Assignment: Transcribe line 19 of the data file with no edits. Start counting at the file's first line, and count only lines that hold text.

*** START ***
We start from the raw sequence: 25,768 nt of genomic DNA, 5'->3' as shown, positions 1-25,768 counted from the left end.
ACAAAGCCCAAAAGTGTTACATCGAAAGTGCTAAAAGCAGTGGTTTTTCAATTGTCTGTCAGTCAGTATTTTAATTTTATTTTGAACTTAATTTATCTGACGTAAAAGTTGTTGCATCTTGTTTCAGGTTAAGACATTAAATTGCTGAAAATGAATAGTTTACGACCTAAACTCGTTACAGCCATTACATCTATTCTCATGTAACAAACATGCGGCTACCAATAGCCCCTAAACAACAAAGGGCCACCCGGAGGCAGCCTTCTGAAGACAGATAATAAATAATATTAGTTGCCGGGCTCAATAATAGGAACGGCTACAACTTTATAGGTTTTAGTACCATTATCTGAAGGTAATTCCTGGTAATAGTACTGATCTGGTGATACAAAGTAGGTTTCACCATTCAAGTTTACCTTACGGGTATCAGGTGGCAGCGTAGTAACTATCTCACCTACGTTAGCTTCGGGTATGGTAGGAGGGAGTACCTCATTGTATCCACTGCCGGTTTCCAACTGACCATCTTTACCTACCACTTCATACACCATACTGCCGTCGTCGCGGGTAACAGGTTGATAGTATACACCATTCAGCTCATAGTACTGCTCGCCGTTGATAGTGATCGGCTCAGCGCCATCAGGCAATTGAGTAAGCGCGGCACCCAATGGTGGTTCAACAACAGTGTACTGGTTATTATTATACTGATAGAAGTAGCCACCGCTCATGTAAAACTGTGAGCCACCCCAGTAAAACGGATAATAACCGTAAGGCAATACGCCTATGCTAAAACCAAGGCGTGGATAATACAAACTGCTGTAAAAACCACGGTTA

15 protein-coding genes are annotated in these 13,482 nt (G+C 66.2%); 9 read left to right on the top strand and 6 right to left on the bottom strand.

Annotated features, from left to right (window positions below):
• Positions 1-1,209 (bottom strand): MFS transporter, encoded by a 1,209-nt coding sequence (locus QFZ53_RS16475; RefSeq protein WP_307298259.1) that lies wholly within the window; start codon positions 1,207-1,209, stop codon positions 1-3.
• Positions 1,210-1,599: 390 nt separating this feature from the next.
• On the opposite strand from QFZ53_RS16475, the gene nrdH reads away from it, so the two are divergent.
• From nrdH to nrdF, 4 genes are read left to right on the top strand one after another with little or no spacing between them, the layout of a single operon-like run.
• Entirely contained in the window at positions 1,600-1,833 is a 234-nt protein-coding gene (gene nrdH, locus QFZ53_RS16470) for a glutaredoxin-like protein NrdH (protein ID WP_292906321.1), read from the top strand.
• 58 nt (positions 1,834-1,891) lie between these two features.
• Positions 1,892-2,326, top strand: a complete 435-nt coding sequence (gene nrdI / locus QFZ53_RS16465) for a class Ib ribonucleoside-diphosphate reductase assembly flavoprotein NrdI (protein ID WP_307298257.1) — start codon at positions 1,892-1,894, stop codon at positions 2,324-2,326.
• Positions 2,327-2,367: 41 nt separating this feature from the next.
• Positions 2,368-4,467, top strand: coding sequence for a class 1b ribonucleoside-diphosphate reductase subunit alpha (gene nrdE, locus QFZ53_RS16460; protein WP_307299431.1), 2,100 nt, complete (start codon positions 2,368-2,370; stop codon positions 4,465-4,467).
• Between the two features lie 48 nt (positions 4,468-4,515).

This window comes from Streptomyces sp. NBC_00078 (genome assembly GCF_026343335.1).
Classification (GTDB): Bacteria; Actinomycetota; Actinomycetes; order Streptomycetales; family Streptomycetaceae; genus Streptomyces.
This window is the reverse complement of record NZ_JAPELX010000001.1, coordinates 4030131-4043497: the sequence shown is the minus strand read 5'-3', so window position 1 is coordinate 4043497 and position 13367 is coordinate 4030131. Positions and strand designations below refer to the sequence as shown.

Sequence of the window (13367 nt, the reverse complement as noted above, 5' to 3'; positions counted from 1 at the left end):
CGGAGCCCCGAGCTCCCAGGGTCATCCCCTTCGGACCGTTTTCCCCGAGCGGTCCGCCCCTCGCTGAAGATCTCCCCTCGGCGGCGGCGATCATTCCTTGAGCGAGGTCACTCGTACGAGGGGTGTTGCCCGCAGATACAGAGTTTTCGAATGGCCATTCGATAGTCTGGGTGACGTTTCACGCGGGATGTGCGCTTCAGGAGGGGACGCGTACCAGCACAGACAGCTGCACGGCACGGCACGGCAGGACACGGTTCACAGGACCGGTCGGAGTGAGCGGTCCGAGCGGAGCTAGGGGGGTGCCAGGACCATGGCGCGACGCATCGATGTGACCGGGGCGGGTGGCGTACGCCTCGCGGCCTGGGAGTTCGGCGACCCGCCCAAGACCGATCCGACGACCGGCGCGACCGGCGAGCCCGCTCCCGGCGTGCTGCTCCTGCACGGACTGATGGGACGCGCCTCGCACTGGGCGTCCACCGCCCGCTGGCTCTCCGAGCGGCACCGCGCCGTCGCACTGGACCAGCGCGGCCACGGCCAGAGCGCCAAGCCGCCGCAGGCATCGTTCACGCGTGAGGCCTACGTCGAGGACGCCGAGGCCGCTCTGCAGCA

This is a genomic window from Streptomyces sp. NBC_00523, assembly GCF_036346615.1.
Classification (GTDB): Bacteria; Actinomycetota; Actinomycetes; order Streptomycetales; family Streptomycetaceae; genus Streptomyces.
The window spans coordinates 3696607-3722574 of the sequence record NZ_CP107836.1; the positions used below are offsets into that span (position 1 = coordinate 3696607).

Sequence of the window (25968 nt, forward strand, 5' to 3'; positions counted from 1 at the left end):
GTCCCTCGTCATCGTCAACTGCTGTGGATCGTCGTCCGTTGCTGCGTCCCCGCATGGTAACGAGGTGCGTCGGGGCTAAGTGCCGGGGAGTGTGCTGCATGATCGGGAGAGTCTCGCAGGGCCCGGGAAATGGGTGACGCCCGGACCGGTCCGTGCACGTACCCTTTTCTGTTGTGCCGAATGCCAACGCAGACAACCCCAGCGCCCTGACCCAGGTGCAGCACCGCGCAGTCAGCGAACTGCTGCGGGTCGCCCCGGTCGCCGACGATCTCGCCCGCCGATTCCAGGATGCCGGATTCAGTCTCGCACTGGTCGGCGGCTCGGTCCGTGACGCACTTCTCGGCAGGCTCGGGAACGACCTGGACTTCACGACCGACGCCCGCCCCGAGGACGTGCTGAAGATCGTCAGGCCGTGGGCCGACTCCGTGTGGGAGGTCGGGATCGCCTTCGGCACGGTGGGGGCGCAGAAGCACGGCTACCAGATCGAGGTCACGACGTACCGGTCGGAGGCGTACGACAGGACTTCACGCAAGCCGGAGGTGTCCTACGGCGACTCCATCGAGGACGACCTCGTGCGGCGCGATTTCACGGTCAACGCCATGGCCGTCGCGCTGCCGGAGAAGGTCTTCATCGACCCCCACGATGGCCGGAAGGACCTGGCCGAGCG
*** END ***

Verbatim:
CGGAGCCCCGAGCTCCCAGGGTCATCCCCTTCGGACCGTTTTCCCCGAGCGGTCCGCCCCTCGCTGAAGATCTCCCCTCGGCGGCGGCGATCATTCCTTGAGCGAGGTCACTCGTACGAGGGGTGTTGCCCGCAGATACAGAGTTTTCGAATGGCCATTCGATAGTCTGGGTGACGTTTCACGCGGGATGTGCGCTTCAGGAGGGGACGCGTACCAGCACAGACAGCTGCACGGCACGGCACGGCAGGACACGGTTCACAGGACCGGTCGGAGTGAGCGGTCCGAGCGGAGCTAGGGGGGTGCCAGGACCATGGCGCGACGCATCGATGTGACCGGGGCGGGTGGCGTACGCCTCGCGGCCTGGGAGTTCGGCGACCCGCCCAAGACCGATCCGACGACCGGCGCGACCGGCGAGCCCGCTCCCGGCGTGCTGCTCCTGCACGGACTGATGGGACGCGCCTCGCACTGGGCGTCCACCGCCCGCTGGCTCTCCGAGCGGCACCGCGCCGTCGCACTGGACCAGCGCGGCCACGGCCAGAGCGCCAAGCCGCCGCAGGCATCGTTCACGCGTGAGGCCTACGTCGAGGACGCCGAGGCCGCTCTGCAGCA